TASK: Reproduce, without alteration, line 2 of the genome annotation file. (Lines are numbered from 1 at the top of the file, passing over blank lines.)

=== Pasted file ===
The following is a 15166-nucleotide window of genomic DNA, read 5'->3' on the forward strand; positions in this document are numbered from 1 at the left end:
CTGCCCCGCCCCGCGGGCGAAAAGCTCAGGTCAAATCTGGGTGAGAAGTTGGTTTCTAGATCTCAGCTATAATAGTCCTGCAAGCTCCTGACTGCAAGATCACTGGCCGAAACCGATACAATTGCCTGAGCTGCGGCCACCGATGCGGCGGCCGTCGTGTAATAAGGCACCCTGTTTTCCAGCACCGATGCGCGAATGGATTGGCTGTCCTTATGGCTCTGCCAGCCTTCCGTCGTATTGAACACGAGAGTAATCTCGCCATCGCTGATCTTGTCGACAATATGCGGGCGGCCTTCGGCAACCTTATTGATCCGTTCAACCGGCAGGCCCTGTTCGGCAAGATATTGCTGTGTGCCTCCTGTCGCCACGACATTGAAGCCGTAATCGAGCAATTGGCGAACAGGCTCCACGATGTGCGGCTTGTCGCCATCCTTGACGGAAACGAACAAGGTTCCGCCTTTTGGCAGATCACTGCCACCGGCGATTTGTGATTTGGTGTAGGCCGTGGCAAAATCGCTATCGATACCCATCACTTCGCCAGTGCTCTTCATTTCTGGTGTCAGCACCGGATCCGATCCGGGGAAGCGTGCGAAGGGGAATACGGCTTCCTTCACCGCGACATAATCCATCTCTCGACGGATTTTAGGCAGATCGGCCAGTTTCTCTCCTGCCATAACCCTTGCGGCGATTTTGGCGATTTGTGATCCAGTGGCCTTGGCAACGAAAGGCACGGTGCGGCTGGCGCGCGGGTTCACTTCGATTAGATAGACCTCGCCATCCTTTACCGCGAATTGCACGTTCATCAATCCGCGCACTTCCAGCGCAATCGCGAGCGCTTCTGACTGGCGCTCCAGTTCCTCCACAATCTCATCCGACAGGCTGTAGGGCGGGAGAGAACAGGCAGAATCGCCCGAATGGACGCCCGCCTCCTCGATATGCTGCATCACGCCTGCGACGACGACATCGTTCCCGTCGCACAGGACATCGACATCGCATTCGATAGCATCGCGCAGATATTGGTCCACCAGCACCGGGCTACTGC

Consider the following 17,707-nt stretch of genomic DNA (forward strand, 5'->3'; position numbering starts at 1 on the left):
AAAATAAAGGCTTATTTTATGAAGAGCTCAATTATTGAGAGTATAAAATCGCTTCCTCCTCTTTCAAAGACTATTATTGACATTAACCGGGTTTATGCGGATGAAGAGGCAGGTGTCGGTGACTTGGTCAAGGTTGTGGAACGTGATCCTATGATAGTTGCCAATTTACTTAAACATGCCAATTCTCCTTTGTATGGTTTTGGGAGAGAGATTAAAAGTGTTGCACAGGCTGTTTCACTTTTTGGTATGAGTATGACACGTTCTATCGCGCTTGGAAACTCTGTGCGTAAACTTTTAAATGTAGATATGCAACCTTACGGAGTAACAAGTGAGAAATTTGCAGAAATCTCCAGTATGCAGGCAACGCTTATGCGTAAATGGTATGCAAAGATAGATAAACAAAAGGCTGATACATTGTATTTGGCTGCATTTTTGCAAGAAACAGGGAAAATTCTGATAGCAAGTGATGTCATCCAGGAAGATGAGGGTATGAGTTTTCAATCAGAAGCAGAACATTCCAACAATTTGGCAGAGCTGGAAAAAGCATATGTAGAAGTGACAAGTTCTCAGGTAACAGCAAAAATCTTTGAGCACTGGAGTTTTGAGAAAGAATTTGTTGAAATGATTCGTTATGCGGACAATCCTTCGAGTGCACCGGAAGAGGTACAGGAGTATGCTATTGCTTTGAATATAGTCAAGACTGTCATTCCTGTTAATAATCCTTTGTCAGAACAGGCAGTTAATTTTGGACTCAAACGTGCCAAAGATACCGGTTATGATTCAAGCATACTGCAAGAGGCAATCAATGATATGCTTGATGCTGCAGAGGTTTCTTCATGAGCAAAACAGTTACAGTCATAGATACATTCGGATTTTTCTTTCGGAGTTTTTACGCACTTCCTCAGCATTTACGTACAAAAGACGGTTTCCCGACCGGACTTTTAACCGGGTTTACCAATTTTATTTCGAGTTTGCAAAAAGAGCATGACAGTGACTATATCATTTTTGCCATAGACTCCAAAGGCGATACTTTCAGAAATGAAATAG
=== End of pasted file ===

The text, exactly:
CTGCCCCGCCCCGCGGGCGAAAAGCTCAGGTCAAATCTGGGTGAGAAGTTGGTTTCTAGATCTCAGCTATAATAGTCCTGCAAGCTCCTGACTGCAAGATCACTGGCCGAAACCGATACAATTGCCTGAGCTGCGGCCACCGATGCGGCGGCCGTCGTGTAATAAGGCACCCTGTTTTCCAGCACCGATGCGCGAATGGATTGGCTGTCCTTATGGCTCTGCCAGCCTTCCGTCGTATTGAACACGAGAGTAATCTCGCCATCGCTGATCTTGTCGACAATATGCGGGCGGCCTTCGGCAACCTTATTGATCCGTTCAACCGGCAGGCCCTGTTCGGCAAGATATTGCTGTGTGCCTCCTGTCGCCACGACATTGAAGCCGTAATCGAGCAATTGGCGAACAGGCTCCACGATGTGCGGCTTGTCGCCATCCTTGACGGAAACGAACAAGGTTCCGCCTTTTGGCAGATCACTGCCACCGGCGATTTGTGATTTGGTGTAGGCCGTGGCAAAATCGCTATCGATACCCATCACTTCGCCAGTGCTCTTCATTTCTGGTGTCAGCACCGGATCCGATCCGGGGAAGCGTGCGAAGGGGAATACGGCTTCCTTCACCGCGACATAATCCATCTCTCGACGGATTTTAGGCAGATCGGCCAGTTTCTCTCCTGCCATAACCCTTGCGGCGATTTTGGCGATTTGTGATCCAGTGGCCTTGGCAACGAAAGGCACGGTGCGGCTGGCGCGCGGGTTCACTTCGATTAGATAGACCTCGCCATCCTTTACCGCGAATTGCACGTTCATCAATCCGCGCACTTCCAGCGCAATCGCGAGCGCTTCTGACTGGCGCTCCAGTTCCTCCACAATCTCATCCGACAGGCTGTAGGGCGGGAGAGAACAGGCAGAATCGCCCGAATGGACGCCCGCCTCCTCGATATGCTGCATCACGCCTGCGACGACGACATCGTTCCCGTCGCACAGGACATCGACATCGCATTCGATAGCATCGCGCAGATATTGGTCCACCAGCACCGGGCTACTGC